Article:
On my most recent trip to Ireland, I made sure to include an extra day so I could spend some time in one of my favorite cities – Dublin. Although I’ve visited the country a number of times in recent years, it had been a very long time since I stayed the night in Dublin and I was excited to revisit some favorite spots. I was also excited though to discover new-to-me parts of the city, including taking a unusual food tour through one of Dublin’s neighborhoods. Definitely not your typical tourist haunt, I soon came to appreciate the quiet neighborhood of Stoneybatter and learned to appreciate the entire city more than I thought possible, all thanks to an afternoon enjoying some of the best bites in the city.
Fab Food Trails
Food tours have now become the norm is cities around the world and are one of my favorite ways to learn about new places. Not only is the food tasty and the outing fun, but there’s no faster way to learn about a destination’s culture and history than through its food. Since I thought I was already well familiar with Ireland and its quirky ways, I was curious as to what, if anything, I would learn on the tour. Thankfully, the folks at Fab Food Trails don’t run your average food outing. Instead of one set route that they take visitors along three times a day, every day, they vary their tours from neighborhood to neighborhood, guaranteeing outings that are always changing, as well as new ways to experience Dublin. The guides are local and the groups are small, which means a fun and immersive experience that attracts just as many locals as it does tourists. In fact, on my tour I was outnumbered by the Dubliners who joined me, all curious to discover those spots that they’ve long ignored over the years.
I had never heard of this neighborhood not far from the city center until I found myself in the middle of it with my guide for the afternoon, Evelyn. At first I was deeply confused. It looked like a nice area, a pleasant place to live but there was certainly nothing touristy about it. As it turns out, that came to be an important aspect of the tour. From coffee shops to small markets to thriving cafes, the many stops shared not only some of the best traditional food in the city, but the edgy ways in which the culinary scene is quickly changing. That’s perhaps best seen at the small coffee shop that has garnered international attention, Proper Order started by Niall Wynn in 2016. As with so many creative types, Niall never thought he’d be a master barista, but that’s exactly what happened. The shop’s uniquely roasted and constantly rotating selections have garnered international attention, and Wynn has even represented Ireland at the World Barista Championships. We were there to try his special creation, a coffee slushy that manages to fuse a refreshing drink with the flavor (and caffeine) of a cup of coffee. It was tasty on a warm summer’s afternoon and the perfect introduction to a community that has recently redefined itself and is now one of the most creative and artsy in the city. What used to be a neighborhood on the decline is now a center for Millennials and hipsters, part of a global trend of revitalizing communities through food and drink.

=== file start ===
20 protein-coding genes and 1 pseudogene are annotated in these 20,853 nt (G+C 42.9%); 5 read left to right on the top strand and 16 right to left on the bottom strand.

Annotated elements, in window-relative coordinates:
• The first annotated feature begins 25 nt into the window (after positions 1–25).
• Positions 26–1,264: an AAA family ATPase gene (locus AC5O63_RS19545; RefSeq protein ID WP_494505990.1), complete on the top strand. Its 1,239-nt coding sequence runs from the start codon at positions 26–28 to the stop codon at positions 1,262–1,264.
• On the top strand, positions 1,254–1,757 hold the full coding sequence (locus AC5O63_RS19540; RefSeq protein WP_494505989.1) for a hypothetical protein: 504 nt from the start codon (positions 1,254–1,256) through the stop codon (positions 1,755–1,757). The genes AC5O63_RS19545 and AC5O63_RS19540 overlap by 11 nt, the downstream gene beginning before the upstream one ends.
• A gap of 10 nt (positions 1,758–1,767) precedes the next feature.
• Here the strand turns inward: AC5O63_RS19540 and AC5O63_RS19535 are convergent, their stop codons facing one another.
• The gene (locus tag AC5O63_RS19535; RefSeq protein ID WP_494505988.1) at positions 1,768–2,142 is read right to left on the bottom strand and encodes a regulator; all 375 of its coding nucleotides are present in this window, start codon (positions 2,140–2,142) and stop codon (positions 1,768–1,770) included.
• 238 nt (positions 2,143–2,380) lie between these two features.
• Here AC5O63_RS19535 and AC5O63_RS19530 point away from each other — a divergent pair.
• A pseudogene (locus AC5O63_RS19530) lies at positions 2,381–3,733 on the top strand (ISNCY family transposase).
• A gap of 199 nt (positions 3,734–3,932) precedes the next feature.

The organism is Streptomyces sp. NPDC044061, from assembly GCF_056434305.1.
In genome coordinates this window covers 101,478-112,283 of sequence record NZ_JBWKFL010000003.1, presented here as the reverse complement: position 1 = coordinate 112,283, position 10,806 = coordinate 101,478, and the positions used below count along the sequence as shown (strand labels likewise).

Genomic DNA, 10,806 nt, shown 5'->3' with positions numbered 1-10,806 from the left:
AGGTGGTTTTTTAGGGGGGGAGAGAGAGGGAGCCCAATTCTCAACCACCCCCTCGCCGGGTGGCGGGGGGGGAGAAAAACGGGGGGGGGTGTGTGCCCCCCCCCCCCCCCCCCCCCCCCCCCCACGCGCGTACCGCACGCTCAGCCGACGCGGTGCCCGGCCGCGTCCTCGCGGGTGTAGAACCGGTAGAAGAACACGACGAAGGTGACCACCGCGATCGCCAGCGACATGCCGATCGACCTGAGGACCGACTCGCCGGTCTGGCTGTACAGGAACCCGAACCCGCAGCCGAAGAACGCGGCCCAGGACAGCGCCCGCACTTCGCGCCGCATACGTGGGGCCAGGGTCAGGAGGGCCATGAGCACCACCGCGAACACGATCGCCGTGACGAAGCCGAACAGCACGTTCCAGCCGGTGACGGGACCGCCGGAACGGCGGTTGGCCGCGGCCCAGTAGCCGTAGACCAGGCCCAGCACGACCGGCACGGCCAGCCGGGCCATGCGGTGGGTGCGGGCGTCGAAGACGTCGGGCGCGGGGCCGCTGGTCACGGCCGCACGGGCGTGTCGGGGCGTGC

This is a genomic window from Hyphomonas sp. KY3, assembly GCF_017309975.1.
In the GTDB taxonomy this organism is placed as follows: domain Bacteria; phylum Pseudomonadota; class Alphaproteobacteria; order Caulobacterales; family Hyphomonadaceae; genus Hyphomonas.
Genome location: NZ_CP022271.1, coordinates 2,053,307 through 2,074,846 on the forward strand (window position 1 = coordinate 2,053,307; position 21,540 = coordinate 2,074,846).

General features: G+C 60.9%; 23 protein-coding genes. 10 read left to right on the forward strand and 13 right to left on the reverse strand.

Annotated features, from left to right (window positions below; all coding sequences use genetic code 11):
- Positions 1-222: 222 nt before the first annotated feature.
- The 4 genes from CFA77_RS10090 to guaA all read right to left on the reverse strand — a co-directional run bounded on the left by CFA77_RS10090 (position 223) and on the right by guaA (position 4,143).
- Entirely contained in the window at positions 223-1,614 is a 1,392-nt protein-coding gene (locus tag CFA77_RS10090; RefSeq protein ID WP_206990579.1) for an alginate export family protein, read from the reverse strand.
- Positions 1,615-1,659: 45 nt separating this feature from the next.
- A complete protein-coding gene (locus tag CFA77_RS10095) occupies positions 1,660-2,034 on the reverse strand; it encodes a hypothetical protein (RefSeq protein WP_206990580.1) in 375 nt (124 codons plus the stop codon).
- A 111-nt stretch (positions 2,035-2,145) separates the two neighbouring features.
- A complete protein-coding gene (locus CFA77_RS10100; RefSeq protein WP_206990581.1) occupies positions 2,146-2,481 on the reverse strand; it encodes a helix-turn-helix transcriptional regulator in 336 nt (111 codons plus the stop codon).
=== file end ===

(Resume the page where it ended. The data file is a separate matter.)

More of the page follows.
Strange twists on the traditional sausage roll, cakes that are worth waiting for and even traditional black pudding with potato cakes, the food walk captured everything I love about Ireland, but with a twist. We were lucky that Saturday afternoon, there was a festival in the neighborhood and the streets were packed with families out and about for the day. It also didn’t hurt that it was a glorious summer day, the likes of which are rare in Dublin so when they happen everyone celebrates. It was fun being a part of the community for the day, instead of a camera toting tourist just out to capture the city’s iconic spots. Escorted by a true local, I felt like I was being let into a secret, shown parts of the city I would never even find on my own, must less explore. It brought Dublin to life for me in a way that had never happened before, it humanized it. Sure, the Book of Kells and the Ha’Penny Bridge are great, but they’re tourist sights ultimately. In order to truly understand any city, you have to live it and that’s what the Fab Food Tour accomplishes in a short 3-hour walk.
We ended our day at a gastropub, as famous for its menu as its beer selection. Trying yet more traditional Irish food reimagined, it was the ideal way to end the walk. It encapsulates everything about Dublin that is exciting. New people are moving into the city every day, transforming the culture in every way imaginable, but especially through the food. As a result, Dubliners and all Irish people really are being introduced to new tastes and flavors, eventually incorporating them into their own favorite dishes. It’s an exciting time to be in Dublin for sure, best seen through a leisurely walk through what’s new and exciting in the food scene of the city.